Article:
ST. PAUL, Minn.- The month of April is designated as the Month of the Military Child to recognize the contributions and sacrifices military children make so their family members can serve. An estimated 15,000 children in Minnesota have been affected by the deployment of a parent.

"Military children bear a lot while their family members serve," said Maj. Gen. Jon Jensen, Adjutant General of the Minnesota National Guard. "It is up to us to support these resilient kids and help to lessen their burden."

An event to honor military kids in Minnesota will take place April 13, 2018, at the Mall of America rotunda from 2:00 p.m. to 10:00 p.m. Activities will include appearances by the Teddy Bear Band and meet and greets with Nickelodeon characters.

Forging a path to career success

Posted: 2018-03-16  08:45 AM
Col. Angela Steward-Randle ST. PAUL, Minn. - Col. Angela Steward-Randle grew up in a military family - her father served in the Army on active duty - but it was a chance encounter with a friend at college that led her to want to make the military a career.

"My story is no different than many others," Steward-Randle, the Director of Human Resources, Manpower and Personnel for the Minnesota National Guard said. "I was in college and looking for financial resources to help pay for it."

Her college friend suggested they attend a summer training with the Reserve Officer Training Corps that had no obligation and could earn them some money. The friend never ended up going, but Steward-Randle did. After earning recognition as the top honor graduate and receiving an offer of a scholarship, she was hooked.

Minnesota Guardsman Receives Award for Combating Drugs in his Community

Posted: 2018-03-09  03:13 PM
Counterdrug WOODBURY, Minn. - Staff Sgt. Benjamin Kroll, an analyst with the Minnesota National Guard's Counterdrug Task Force who is assigned to work with the Hennepin County Sherriff's Office was recognized for his achievements as the Analyst of the Year during the 2018 Minnesota Association of Crime and Intelligence Analysts Training Symposium in Woodbury, Minnesota, March 7, 2018.

Through a partnership with Minnesota law enforcement agencies throughout the state, the Minnesota National Guard Counterdrug Task Force (MNCDTF) supports the anti-drug initiatives to counter all primary drug threats and vulnerabilities through the effective application of available assets, said Maj. Jon Dotterer, Counterdrug Coordinator for the State of Minnesota. The goal for the program is to support federal, state, tribal, and local agencies in the detection, disruption, interdiction, and curtailment of illicit drugs.

Kroll is one of sixteen service members on the Counterdrug Task Force that provides this force-multiplying service to our communities against illicit drug-use. With the information that law enforcement provide through their patrols and daily operations, Kroll and his colleagues across the state assist by putting together a figurative picture with all of the gathered information which aids in identifying how to move forward with legal action to deter or prevent the sale or use of illegal narcotic drugs.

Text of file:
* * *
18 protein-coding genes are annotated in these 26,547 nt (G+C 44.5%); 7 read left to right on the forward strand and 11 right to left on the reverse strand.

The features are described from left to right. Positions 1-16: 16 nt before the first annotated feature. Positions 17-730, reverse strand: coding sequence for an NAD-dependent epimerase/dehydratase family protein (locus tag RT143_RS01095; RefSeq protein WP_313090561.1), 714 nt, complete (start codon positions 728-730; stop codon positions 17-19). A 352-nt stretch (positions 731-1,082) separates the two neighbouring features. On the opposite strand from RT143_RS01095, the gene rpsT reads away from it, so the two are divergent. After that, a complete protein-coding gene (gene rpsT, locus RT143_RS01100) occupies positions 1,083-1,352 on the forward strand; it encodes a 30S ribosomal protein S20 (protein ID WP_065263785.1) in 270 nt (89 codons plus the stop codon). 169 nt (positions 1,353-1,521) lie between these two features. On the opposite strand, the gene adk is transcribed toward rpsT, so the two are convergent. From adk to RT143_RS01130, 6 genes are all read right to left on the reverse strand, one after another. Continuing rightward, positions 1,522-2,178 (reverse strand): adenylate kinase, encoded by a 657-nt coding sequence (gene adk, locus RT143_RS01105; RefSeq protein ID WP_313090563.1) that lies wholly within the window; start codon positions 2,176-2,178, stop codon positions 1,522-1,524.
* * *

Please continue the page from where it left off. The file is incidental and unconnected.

Women Opened Doors in Minnesota National Guard

Posted: 2018-03-08  09:05 AM
Minnesota National Guard ST. PAUL, Minn. - "The battlefront is no place for women to be," said Command Sgt. Maj. Earl Kurtzweg, 125th Field Artillery, in an article published in 1976. "There are certain jobs girls say they can do, but they just can't do ... the battlefront is no place for women to be. Other countries in the world use women in combat, but the U.S. has not come around to that way of thinking." Kathy Berg, a New Ulm reporter summarized at the time. "So women in the New Ulm unit take care of personnel files and pay records and leave the fighting to the men."

The Minnesota National Guard has "come around to that way of thinking" since those early days of gender integration. In the last 44 years women have made momentous strides toward inclusion and acceptance. Their accomplishments are testimony to their fortitude and the progressive development of the Minnesota National Guard.

When an accomplished female Soldier is credited with breaking barriers she will often pass that honor to the women that preceded her. Brig. Gen. Johanna Clyborne is such a leader. She acknowledges that she is one of the first females in the Minnesota National Guard who has held key leadership roles, however she sees it differently. "I feel responsible for all women in uniform," said Clyborne. "Women before me opened the door, now I've cleared the room. It's up to the women behind me to hold the room."

Article archive